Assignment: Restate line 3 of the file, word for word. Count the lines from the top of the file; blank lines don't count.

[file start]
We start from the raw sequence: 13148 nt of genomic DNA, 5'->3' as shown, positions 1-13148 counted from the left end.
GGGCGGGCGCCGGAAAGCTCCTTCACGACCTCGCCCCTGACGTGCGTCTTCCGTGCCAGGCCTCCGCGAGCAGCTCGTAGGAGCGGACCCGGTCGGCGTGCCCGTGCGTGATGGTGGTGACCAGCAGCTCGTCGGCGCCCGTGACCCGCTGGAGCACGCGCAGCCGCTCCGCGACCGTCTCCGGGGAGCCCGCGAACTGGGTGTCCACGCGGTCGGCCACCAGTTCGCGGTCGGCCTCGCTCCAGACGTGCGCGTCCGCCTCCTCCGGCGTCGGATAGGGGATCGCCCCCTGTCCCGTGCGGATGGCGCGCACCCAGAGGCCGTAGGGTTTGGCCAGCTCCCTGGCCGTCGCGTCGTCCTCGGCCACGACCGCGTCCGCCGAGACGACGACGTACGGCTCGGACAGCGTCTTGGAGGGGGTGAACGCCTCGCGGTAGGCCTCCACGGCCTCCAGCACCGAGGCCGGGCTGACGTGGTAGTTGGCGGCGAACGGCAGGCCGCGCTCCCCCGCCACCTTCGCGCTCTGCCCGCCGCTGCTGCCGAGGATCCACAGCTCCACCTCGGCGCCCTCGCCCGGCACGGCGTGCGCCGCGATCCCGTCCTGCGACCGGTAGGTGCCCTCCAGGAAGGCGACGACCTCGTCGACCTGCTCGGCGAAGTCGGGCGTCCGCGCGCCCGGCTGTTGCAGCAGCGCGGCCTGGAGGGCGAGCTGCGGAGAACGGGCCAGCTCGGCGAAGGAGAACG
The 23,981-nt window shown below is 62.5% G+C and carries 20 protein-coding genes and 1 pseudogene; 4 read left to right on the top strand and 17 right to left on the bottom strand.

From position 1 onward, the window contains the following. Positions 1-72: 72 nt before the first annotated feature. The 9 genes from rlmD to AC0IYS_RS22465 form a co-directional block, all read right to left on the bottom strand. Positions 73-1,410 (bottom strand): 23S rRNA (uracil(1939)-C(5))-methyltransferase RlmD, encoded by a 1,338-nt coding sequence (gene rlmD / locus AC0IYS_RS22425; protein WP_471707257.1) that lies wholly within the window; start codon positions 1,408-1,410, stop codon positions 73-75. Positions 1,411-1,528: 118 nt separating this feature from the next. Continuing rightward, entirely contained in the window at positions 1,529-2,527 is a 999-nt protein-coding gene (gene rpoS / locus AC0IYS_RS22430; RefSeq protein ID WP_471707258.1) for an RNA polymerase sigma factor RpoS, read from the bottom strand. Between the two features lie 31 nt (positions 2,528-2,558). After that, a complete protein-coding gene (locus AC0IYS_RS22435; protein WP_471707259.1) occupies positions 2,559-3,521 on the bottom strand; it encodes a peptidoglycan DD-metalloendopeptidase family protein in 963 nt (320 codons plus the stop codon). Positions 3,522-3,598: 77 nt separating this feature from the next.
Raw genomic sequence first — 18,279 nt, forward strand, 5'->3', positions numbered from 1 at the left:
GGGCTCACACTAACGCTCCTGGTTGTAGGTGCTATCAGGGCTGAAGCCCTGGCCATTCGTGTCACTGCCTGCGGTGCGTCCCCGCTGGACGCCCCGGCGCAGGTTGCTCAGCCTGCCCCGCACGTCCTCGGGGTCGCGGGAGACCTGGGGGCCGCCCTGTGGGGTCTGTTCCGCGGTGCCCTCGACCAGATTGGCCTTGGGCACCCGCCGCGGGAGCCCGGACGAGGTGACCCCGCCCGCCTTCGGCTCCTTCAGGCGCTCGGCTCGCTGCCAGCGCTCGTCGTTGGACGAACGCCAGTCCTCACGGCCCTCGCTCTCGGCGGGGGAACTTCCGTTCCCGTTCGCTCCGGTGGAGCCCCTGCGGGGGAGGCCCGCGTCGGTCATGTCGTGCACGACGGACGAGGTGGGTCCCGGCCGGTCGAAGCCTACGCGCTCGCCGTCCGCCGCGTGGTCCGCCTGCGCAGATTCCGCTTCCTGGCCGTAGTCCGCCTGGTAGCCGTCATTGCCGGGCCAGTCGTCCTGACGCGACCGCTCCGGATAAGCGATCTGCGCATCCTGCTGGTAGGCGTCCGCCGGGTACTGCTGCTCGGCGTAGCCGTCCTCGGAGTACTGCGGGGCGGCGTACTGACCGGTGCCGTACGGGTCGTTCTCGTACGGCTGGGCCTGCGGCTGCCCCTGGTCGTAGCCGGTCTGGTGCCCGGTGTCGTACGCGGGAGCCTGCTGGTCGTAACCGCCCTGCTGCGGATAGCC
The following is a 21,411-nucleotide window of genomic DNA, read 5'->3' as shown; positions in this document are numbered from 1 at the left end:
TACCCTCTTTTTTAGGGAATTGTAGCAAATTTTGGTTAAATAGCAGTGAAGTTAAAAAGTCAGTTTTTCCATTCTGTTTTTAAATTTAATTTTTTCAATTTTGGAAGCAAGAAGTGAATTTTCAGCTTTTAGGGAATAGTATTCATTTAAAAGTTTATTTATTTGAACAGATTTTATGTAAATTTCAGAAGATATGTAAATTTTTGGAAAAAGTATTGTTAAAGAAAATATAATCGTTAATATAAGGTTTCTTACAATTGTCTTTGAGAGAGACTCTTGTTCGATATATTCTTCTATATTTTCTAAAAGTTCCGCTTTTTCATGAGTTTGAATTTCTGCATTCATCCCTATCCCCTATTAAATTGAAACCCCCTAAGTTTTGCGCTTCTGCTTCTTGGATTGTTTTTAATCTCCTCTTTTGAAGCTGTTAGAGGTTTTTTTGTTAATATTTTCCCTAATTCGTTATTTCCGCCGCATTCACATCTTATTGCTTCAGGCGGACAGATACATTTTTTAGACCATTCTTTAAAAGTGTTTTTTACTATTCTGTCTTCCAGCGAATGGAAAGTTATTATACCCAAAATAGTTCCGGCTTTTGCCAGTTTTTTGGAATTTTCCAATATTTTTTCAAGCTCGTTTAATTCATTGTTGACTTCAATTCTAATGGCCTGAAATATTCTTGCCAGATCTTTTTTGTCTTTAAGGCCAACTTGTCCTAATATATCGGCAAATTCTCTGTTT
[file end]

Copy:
The 23,981-nt window shown below is 62.5% G+C and carries 20 protein-coding genes and 1 pseudogene; 4 read left to right on the top strand and 17 right to left on the bottom strand.